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Argentina’s Import Restrictions: What’s Next?

Argentina’s Import Restrictions: What’s Next?

Earlier this year, the World Trade Organization Appellate Body found that certain practices of the government of Argentina with respect to imports breached international trade rules.

The ruling, in the case “Argentina – Measures Affecting the Importation of Goods,” held that the requirement for importers to file a special affidavit, called Declaración Jurada Anticipada de Importación, or DJAI, consituted an unlawful restriction on imports.

The United States, the European Union, and Japan were the main driving-forces behind the WTO complaints against the import restrictions.

Under the Argentinian rules, the filing of the DJAI applies to all air, sea and road shipments entering the country. If the cargo arrives without the DJAI having been presented by the importer, the goods will likely be refused by customs and will have to be reshipped out of the country. The DJAI must also be approved by the Federal Administration of Public Revenues and the processing time generally takes 15 days.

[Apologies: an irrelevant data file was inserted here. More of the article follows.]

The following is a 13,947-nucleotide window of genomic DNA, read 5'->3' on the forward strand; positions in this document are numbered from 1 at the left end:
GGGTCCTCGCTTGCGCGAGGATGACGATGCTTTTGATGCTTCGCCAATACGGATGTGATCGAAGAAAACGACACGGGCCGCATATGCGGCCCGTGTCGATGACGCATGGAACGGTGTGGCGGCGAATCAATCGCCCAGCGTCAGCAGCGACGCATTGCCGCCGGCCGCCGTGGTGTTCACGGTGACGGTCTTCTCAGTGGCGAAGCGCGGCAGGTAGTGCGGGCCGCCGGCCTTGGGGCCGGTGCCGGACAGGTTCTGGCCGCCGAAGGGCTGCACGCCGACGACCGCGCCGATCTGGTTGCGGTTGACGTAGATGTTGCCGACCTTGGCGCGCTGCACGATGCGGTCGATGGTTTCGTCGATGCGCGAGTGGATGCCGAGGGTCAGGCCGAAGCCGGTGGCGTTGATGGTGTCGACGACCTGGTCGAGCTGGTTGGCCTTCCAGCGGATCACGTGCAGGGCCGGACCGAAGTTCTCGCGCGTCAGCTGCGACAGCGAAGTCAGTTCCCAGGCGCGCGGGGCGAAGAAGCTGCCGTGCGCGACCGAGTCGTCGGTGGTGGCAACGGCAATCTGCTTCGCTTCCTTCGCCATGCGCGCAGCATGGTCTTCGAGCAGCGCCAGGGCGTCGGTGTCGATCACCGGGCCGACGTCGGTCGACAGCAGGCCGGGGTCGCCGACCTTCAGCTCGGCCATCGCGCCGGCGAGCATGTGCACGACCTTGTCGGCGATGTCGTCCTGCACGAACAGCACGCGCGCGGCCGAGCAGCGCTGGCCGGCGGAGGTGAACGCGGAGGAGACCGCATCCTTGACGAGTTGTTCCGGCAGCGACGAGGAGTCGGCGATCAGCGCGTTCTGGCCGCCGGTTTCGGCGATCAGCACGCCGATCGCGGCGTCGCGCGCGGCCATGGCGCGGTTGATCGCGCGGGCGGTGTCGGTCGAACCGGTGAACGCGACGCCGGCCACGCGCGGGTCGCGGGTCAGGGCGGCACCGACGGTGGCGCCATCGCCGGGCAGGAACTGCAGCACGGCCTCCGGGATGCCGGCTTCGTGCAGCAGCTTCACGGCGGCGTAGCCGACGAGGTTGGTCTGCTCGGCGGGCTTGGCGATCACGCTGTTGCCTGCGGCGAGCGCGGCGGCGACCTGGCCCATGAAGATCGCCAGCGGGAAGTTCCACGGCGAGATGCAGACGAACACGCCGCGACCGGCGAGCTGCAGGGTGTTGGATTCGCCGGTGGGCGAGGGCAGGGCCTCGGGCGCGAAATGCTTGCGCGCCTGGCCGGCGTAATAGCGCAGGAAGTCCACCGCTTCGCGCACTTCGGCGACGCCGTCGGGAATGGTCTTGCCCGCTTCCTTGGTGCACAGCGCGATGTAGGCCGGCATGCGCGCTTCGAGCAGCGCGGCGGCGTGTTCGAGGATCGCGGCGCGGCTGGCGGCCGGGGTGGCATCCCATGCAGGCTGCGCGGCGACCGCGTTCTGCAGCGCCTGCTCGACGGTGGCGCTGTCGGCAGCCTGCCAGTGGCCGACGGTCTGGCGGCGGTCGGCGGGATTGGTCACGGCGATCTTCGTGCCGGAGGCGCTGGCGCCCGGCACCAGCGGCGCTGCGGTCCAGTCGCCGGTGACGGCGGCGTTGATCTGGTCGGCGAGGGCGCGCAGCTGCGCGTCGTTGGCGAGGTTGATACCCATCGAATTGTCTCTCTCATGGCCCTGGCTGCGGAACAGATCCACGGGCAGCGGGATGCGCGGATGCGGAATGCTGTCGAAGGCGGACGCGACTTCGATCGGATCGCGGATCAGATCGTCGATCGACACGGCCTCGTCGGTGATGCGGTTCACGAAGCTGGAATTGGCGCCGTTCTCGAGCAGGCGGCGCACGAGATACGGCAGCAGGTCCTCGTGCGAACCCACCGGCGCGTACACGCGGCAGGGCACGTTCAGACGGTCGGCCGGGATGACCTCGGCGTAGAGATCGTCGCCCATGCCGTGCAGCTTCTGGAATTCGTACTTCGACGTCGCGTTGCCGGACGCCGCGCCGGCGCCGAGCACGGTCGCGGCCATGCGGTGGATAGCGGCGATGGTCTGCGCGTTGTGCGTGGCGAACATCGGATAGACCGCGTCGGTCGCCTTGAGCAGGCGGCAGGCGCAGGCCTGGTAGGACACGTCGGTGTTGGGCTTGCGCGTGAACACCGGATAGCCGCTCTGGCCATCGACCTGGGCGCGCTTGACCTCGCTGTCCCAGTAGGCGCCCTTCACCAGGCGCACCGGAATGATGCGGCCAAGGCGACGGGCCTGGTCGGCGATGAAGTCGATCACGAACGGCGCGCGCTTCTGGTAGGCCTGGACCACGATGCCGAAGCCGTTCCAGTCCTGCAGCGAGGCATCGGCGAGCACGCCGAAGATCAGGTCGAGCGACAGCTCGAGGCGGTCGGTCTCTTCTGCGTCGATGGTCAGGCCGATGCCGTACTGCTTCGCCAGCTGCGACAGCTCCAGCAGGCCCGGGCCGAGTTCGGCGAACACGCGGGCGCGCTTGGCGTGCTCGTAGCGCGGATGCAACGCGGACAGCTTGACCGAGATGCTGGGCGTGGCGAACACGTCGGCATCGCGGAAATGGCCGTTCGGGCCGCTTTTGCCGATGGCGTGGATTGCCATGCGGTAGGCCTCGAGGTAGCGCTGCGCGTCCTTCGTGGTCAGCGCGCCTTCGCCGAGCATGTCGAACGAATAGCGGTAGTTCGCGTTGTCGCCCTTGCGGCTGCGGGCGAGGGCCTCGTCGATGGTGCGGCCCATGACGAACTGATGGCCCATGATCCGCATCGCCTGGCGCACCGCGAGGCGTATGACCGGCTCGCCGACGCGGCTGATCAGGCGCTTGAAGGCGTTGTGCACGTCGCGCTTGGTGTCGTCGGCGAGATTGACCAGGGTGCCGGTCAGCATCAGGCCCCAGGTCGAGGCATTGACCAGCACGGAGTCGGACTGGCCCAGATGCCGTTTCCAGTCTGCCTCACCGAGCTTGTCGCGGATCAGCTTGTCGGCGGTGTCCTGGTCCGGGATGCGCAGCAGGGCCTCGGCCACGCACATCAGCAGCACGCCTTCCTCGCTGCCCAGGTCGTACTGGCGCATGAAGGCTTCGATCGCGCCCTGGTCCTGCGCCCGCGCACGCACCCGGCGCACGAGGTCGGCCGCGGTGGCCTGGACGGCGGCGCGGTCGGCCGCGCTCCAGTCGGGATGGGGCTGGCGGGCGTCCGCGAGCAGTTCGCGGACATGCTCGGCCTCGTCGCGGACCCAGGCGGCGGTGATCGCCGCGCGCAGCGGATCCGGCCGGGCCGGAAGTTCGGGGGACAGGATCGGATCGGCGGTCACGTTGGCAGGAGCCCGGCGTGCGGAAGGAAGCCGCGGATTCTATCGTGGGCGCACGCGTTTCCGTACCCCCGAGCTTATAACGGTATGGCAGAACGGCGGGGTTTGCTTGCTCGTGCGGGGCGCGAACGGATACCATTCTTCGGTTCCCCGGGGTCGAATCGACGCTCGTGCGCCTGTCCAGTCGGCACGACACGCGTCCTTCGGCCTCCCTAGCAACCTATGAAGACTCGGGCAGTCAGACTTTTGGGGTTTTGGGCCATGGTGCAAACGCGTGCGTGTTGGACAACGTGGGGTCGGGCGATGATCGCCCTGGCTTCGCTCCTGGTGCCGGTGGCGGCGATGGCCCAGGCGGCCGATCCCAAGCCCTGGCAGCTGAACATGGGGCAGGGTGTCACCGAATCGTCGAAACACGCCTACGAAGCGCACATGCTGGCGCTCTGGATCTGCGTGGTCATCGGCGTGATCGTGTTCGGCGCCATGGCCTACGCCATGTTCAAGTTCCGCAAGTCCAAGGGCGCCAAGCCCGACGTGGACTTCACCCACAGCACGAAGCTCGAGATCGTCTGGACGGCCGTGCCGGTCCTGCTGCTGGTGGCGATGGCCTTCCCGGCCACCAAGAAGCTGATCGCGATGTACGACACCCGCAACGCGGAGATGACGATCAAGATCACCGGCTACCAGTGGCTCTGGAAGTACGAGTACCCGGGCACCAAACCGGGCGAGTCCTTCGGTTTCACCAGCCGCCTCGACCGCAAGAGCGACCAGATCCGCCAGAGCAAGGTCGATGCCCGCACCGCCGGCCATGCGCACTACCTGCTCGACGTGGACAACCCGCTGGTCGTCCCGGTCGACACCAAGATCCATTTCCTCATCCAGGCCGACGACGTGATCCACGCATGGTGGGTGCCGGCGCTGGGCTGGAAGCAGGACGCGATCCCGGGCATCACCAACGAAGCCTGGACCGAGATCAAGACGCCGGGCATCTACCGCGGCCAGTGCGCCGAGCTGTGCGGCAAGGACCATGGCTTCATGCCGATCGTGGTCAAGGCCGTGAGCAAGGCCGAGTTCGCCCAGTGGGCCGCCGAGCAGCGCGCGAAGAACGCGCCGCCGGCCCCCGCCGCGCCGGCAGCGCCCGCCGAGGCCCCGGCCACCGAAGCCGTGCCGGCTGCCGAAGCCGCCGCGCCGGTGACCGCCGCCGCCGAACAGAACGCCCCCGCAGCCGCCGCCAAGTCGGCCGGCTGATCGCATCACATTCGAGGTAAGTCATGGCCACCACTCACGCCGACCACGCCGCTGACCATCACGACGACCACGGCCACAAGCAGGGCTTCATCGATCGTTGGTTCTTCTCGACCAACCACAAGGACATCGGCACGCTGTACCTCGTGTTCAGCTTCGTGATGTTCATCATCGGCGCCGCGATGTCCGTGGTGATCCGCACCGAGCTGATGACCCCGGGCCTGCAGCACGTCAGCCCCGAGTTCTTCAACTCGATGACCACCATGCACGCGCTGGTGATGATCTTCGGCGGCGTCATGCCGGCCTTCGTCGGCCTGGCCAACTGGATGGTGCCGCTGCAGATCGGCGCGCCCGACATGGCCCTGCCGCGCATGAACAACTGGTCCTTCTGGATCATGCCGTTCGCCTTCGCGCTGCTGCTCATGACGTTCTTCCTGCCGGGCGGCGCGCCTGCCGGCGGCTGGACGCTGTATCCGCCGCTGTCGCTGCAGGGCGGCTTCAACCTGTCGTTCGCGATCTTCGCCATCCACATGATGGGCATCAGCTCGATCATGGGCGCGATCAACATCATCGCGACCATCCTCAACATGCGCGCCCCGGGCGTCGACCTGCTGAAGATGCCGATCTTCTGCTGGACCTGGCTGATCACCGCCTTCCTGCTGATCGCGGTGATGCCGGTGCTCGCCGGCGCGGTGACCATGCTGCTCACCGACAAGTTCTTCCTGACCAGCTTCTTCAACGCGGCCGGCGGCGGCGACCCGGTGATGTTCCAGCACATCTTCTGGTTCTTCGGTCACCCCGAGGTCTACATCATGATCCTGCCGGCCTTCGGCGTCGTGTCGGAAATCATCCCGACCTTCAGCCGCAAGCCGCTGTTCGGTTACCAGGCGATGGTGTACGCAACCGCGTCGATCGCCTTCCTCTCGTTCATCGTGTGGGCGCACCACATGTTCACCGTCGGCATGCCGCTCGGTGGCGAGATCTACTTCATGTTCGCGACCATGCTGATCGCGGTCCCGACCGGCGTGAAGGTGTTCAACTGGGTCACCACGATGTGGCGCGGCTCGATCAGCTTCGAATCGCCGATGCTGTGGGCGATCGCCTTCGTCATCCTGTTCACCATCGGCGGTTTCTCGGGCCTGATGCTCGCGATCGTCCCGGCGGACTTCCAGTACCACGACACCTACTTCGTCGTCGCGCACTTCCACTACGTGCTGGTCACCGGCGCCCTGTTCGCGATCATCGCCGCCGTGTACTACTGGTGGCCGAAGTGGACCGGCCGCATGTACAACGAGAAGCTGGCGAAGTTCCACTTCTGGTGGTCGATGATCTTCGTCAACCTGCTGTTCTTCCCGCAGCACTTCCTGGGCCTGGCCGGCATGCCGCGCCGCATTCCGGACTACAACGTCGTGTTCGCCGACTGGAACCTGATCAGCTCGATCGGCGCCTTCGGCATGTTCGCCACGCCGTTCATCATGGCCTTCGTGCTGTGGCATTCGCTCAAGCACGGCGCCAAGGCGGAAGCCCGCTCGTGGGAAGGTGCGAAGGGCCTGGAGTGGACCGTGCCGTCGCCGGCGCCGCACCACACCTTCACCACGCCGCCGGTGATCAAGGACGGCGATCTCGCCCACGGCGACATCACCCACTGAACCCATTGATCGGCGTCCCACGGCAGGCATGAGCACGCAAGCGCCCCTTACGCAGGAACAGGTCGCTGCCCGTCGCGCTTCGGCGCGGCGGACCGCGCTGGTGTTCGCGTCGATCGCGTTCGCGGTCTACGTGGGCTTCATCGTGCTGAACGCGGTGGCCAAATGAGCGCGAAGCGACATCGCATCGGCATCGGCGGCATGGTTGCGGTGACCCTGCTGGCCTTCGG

The question now becomes, what is Argentina going to do about it?

Under WTO rules, Argentina agreed that December 31 was a “reasonable time frame” to comply with that ruling.

In an interesting wrinkle, Argentina will hold presidential elections this year and the term of the next government will begin on December 10, so the issue could be resolved by the next government.

The major presidential candidates have all stated that the DJAI measures will be adapted to WTO rules but that import restrictions will continue in the next administration.

The Argentinian government is less interested in protectionism than it is in Argentina’s balance of payments and the fact that there is a lack of U.S. dollars in Argentina. An alternative policy to achieve the same aims would be to cancel the taxes on Argentinean exports in an attempt to get dollars and to achieve greater trade balance.

Argentina could also implement lawful import restrictions. But they would have to be consistent with articles XI, XII, and XX of the General Agreement on Tariffs and Trade (G.A.T.T.)–pertaining quality standards, safeguarding the balance of payments, and sanitary and phytosanitary measures–as well as the Agreement on Import Licensing Procedures, the Agreement on Technical Barriers to Trade, and the Agreement on Sanitary and Phytosanitary Measures.

 

Juan Pablo Rizzi is a customs and international trade attorney with BRSV Lawyers in Buenos Aires, Argentina.